AT ASH 2016
SAN DIEGO (FRONTLINE MEDICAL NEWS) – Anti-CD19 chimeric antigen receptor (CAR) T cells engineered with a “safety switch” yielded high rates of complete response and an acceptable toxicity profile in chemotherapy-resistant B cell acute lymphoblastic leukemia, according to a multicenter phase I/II trial.
Importantly, high tumor burden did not increase the risk of cytokine release syndrome, said Lung-Ji Chang, PhD, of Shenzhen (China) Genoimmune Medical Institute and the University of Florida in Gainesville. “This reliable, standardized CAR T-cell preparation protocol has now served more than 30 major medical centers in China,” he said at the annual meeting of the American Society of Hematology.
Anti-CD19 CAR T cells have shown dramatic potential for treating B-cell malignancies, but toxicities have been a concern. One potentially serious adverse reaction is cytokine release syndrome, in which patients develop marked rises in blood levels of several types of cytokines. Another problem is that anti-CD19 CAR T cells can trigger loss of CD19 B cells, ultimately leading to humoral deficiencies, Dr. Chang noted. Consequently, researchers have searched for ways to continue controlling the activity of CAR T cells even after infusing them into patients.
As part of that effort, Dr. Chang and his associates developed a standardized protocol for engineering next-generation anti-CD19 CAR T cells based on the established concept of a “safety switch.” After collecting T cells from patients with chemotherapy-resistant ALL, they used a lentiviral vector to transform them into CAR T cells with fusion proteins consisting of a proapoptotic molecule called caspase-9 that is linked to modified human FK506-binding proteins, or FKBP. The addition of iCaspase9-FKBP enables clinicians to induce CAR T cell apoptosis by treating patients with a synthetic dimerizer called AP1903.
Apoptosis occurs about 45 minutes after this drug is given, according to Dr. Chang. This “safety switch” also enables clinicians to eliminate anti-CD19 CAR T cells after tumor cells are eradicated so that patients can recover their humoral immunity. He and his associates further modified these anti-CD19 CAR T cells by introducing four intracellular signaling domains that are associated with T-cell activation, survival, and longevity, he said.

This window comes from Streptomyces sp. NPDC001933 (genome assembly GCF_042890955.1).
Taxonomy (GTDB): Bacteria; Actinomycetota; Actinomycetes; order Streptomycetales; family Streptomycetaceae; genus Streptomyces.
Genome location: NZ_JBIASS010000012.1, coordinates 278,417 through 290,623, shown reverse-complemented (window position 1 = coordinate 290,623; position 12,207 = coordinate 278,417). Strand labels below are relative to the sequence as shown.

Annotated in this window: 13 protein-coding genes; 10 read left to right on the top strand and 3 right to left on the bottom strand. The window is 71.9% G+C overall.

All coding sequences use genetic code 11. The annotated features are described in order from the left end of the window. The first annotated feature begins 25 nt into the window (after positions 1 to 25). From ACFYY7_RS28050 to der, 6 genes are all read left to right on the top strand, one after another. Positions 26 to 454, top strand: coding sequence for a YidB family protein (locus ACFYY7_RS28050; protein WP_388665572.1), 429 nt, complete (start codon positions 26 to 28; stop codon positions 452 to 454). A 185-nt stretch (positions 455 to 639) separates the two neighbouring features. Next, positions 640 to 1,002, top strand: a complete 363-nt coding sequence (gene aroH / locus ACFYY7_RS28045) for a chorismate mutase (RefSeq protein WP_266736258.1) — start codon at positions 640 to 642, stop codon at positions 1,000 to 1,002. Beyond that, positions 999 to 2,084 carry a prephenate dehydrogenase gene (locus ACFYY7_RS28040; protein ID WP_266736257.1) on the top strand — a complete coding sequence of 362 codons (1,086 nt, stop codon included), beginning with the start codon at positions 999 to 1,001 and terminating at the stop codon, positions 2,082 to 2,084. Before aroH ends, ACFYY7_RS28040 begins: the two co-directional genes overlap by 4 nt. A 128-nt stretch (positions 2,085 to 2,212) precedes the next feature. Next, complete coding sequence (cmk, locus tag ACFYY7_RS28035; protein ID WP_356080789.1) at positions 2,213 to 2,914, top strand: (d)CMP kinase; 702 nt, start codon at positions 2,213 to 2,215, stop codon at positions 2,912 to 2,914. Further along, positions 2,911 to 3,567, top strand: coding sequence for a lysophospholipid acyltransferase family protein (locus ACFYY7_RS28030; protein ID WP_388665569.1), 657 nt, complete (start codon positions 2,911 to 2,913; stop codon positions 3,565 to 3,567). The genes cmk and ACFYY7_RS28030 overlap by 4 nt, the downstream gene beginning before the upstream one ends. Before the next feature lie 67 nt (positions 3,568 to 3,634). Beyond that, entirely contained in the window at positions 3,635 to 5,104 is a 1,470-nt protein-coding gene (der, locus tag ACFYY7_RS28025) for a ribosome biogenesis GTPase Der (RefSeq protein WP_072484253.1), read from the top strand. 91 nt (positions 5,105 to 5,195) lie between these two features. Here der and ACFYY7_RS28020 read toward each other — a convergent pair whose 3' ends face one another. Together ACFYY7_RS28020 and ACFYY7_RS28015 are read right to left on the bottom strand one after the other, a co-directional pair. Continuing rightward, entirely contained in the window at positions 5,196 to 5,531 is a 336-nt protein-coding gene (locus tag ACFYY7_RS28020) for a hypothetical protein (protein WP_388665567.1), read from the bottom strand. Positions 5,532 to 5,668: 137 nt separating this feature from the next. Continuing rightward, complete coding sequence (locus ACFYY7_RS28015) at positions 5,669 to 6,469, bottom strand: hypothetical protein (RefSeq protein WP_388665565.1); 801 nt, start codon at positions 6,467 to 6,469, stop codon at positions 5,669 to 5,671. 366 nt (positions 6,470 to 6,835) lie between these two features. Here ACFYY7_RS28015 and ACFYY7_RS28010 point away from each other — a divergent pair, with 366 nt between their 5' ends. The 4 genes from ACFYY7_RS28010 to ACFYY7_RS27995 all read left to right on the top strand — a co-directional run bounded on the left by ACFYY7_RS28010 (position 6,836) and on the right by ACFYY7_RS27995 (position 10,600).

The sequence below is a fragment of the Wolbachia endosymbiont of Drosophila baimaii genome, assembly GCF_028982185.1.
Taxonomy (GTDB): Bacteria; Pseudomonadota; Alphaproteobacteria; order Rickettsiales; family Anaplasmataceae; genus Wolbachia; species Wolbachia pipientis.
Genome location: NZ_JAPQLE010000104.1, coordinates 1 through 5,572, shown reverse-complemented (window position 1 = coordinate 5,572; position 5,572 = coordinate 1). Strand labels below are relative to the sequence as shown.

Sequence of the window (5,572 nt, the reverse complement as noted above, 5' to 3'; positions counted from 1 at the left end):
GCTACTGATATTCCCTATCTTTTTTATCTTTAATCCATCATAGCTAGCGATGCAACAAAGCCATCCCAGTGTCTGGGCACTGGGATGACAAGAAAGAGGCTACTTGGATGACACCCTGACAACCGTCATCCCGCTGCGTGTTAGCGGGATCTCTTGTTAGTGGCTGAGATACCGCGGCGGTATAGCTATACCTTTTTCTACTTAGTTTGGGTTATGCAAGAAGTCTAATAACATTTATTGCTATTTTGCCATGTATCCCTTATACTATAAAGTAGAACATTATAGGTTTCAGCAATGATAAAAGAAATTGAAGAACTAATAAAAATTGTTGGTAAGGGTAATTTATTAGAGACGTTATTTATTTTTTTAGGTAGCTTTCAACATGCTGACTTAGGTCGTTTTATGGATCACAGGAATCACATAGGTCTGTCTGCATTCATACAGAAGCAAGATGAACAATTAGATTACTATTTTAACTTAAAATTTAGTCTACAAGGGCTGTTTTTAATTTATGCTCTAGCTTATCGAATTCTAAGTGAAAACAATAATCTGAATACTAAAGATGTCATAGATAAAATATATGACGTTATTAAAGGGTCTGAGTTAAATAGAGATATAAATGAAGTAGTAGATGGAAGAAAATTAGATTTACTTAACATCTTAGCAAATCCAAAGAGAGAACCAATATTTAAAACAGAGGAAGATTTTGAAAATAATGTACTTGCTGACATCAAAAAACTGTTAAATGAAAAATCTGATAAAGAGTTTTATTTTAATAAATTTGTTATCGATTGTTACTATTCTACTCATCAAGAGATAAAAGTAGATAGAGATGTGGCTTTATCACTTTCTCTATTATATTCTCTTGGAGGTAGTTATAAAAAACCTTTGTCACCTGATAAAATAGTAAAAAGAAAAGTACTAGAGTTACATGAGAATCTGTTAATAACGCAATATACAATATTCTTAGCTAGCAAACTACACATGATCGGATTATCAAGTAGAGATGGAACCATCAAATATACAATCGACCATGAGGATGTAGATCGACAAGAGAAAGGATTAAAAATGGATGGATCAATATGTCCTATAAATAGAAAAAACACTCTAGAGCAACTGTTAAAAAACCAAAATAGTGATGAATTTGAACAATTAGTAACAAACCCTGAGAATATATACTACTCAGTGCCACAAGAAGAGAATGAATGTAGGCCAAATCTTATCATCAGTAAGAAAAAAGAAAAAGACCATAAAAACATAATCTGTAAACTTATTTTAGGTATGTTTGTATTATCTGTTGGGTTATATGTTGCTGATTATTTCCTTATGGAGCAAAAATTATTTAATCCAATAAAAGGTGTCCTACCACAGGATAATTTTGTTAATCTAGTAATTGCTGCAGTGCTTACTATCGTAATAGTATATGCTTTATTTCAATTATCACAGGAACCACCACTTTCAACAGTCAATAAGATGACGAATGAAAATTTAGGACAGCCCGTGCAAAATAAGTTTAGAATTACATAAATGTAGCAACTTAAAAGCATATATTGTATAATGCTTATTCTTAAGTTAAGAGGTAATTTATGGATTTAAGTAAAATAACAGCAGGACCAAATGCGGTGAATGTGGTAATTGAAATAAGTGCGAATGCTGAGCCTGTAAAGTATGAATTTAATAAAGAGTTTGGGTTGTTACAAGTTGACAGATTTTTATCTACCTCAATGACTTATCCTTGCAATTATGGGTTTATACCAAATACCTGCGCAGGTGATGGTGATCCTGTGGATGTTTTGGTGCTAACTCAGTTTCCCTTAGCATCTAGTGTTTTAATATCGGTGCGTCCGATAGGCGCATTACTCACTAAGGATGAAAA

A total of 22 treatment centers helped test this approach in a phase I/II trial of 110 leukemia patients, about half of whom were children with a median age of 9 years. The median age of adults was 37 years, and the oldest patient was 70. Cancer types included Philadelphia chromosome–positive ALL, Philadelphia chromosome–negative ALL, and chronic myeloid leukemia with blast crisis. About a third of patients had bone marrow samples with at least 50% blasts, and a similar proportion had already undergone hematopoietic stem cell transplantation.
Cytokine release syndrome affected 86% of patients with low or no tumor burden, but only 53% of patients with bone marrow blasts exceeding 5%, Dr. Chang reported. He emphasized that patients with high tumor burden were no more likely to develop moderate or severe cytokine release syndrome than were patients with little or no tumor burden (P = .3). Furthermore, among 17 patients with more than 80% bone marrow involvement, only three developed grade 3-4 cytokine release syndrome, while eight developed grade 1 cytokine release syndrome.
A total of 96 patients (87%) had a complete response to this CAR T cell regimen, including 51 children and 45 adults, Dr. Chang reported. Median overall survival was 222 days (range, 23-1,041 days), and 60% of patients lived at least 400 days after treatment. Patients survived a median of 115 days without relapsing (range, 0-455 days), and 55% ultimately relapsed. Age did not appear to predict relapse, he noted.
Kaplan-Meier curves revealed no major differences in rates of overall survival (OS) between adults and children at 400-day data cutoff, Dr. Chang said. However, patients with more than 50% blast cells in their bone marrow had significantly lower rates of survival (P = .02) than did patients with less advanced ALL. A lower T-cell dose predicted lower survival in children (P = .04), but not in adults. Dr. Chang and his colleagues now dose patients of all ages with 106 cells per kilogram, he said.
Survival was significantly more likely when CAR T cell recipients went on to allogeneic hematopoietic stem cell transplantation (P = .0002) than otherwise. Based on the findings, Dr. Chang particularly recommends this approach for highly chemotherapy-resistant disease with a high tumor burden. Among patients who relapsed, repeating CAR T cell therapy led to better survival than administering combination chemotherapy-tyrosine kinase inhibitor therapy (P = .01).
These safety and efficacy results suggest that CAR T cell immunotherapy can benefit patients if they have very high-burden leukemia, Dr. Chang concluded. Patients outcomes remained consistent across centers due to a “highly standardized CAR T cell preparation profile,” he said.
Dr. Chang did not report funding sources. He reported having no relevant conflicts of interest.